Mosquitoes are having their own “Oktoberfest” in the Cayman Islands.

A recent spike in activity is the result of heavy rains in late September and early October, pushing mosquito populations higher. Only halfway through the month, total figures for trapped mosquitoes are already 8 percent higher than last October.

“We’ve had a lot of people complaining the mosquitoes are eating them alive,” said pharmacist Yemi Manu of Care Pharmacy.

But Alan Wheeler, assistant director of the Mosquito Research and Control Unit, the agency responsible for abatement in the Cayman Islands, said relief is on the way.

The number of mosquitoes trapped Oct. 16 dropped 85 percent from the previous week.

“The numbers have peaked and gone down,” Mr. Wheeler said. Barring another spate of rain, “There shouldn’t be any more emergence,” he said.

Residents in some areas are still feeling the itch, however.

“It’s insane,” said Mick Maher, with the Little Cayman Beach Resort. “Unless you are completely covered, you don’t go outside.”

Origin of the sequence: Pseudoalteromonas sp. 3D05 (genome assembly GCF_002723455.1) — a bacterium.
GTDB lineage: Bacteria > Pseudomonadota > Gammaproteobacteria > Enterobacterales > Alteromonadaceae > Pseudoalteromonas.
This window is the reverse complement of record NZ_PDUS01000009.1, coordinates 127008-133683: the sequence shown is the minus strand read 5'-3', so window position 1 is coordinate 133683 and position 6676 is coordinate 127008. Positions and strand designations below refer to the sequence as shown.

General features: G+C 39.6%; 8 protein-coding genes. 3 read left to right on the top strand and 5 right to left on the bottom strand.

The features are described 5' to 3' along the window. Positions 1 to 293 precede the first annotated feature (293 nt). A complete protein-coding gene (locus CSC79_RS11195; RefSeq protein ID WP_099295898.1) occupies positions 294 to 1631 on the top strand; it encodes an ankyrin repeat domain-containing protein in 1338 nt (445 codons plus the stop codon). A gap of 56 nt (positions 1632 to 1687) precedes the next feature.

Mr. Wheeler said conditions on Little Cayman may be worse than other places because there are challenges with mitigation there. The island’s runway is not lit, so the planes used for spraying larvicide cannot fly into the night hours, when they are most effective. Even so, the agency has done some aerial spraying there. Ground crews, he said, have been beefed up.

Mr. Maher said he sympathizes.

“I know they want to do more,” he said of the MRCU. “The guy who runs the spray truck [on the island] is doing everything he can.”

Conrad Martin, 66, who lives on Cayman Brac, said the last two years have been the worst he’s seen in three decades.

“Last year was really bad and it’s getting bad again,” Mr. Martin said.

Outdoor seating areas at restaurants on Little Cayman, where he also has a home, and on the Brac, were deserted last September and October, typically the worst months for mosquitoes. The same is happening this year, he said.

He cannot recall another time since the late 1980s when the pests drove people indoors.

Mr. Wheeler said while October mosquito numbers will be higher this year than last, there were fewer mosquitoes this September than in 2016. He said workers are out in force, providing both ground and aerial spraying to knock down the population.

“We’ve been sending planes up each day,” Mr. Wheeler said. “All our fog and ground units are out. Things should improve if they haven’t already improved.”

The efforts do not include the release of more genetically modified mosquitoes. Releases in West Bay earlier this year are being evaluated for potential islandwide dispersal of the genetically modified mosquitoes in 2018, Mr. Wheeler said.

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